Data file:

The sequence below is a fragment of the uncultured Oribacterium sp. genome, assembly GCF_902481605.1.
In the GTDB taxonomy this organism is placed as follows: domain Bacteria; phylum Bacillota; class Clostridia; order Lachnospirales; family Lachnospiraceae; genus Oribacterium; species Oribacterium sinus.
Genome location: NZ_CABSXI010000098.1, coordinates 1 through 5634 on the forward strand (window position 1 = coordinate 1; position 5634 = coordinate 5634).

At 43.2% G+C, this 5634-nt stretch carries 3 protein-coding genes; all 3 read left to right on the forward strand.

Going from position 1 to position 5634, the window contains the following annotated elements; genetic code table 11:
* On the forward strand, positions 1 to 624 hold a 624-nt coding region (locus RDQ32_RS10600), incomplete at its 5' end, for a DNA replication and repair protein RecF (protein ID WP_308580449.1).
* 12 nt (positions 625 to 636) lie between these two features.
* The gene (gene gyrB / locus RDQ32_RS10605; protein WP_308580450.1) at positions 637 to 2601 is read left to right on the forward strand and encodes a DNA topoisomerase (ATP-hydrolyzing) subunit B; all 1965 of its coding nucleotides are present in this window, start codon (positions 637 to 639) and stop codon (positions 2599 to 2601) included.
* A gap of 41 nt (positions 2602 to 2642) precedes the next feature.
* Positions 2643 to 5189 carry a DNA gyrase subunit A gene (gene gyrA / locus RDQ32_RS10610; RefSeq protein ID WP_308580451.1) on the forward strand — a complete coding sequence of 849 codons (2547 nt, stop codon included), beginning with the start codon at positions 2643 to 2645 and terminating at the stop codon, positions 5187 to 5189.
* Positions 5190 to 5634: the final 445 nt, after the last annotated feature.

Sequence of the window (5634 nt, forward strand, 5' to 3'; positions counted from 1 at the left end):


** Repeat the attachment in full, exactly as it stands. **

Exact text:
The sequence below is a fragment of the uncultured Oribacterium sp. genome, assembly GCF_902481605.1.
In the GTDB taxonomy this organism is placed as follows: domain Bacteria; phylum Bacillota; class Clostridia; order Lachnospirales; family Lachnospiraceae; genus Oribacterium; species Oribacterium sinus.
Genome location: NZ_CABSXI010000098.1, coordinates 1 through 5634 on the forward strand (window position 1 = coordinate 1; position 5634 = coordinate 5634).

At 43.2% G+C, this 5634-nt stretch carries 3 protein-coding genes; all 3 read left to right on the forward strand.

Going from position 1 to position 5634, the window contains the following annotated elements; genetic code table 11:
* On the forward strand, positions 1 to 624 hold a 624-nt coding region (locus RDQ32_RS10600), incomplete at its 5' end, for a DNA replication and repair protein RecF (protein ID WP_308580449.1).
* 12 nt (positions 625 to 636) lie between these two features.
* The gene (gene gyrB / locus RDQ32_RS10605; protein WP_308580450.1) at positions 637 to 2601 is read left to right on the forward strand and encodes a DNA topoisomerase (ATP-hydrolyzing) subunit B; all 1965 of its coding nucleotides are present in this window, start codon (positions 637 to 639) and stop codon (positions 2599 to 2601) included.
* A gap of 41 nt (positions 2602 to 2642) precedes the next feature.
* Positions 2643 to 5189 carry a DNA gyrase subunit A gene (gene gyrA / locus RDQ32_RS10610; RefSeq protein ID WP_308580451.1) on the forward strand — a complete coding sequence of 849 codons (2547 nt, stop codon included), beginning with the start codon at positions 2643 to 2645 and terminating at the stop codon, positions 5187 to 5189.
* Positions 5190 to 5634: the final 445 nt, after the last annotated feature.

Sequence of the window (5634 nt, forward strand, 5' to 3'; positions counted from 1 at the left end):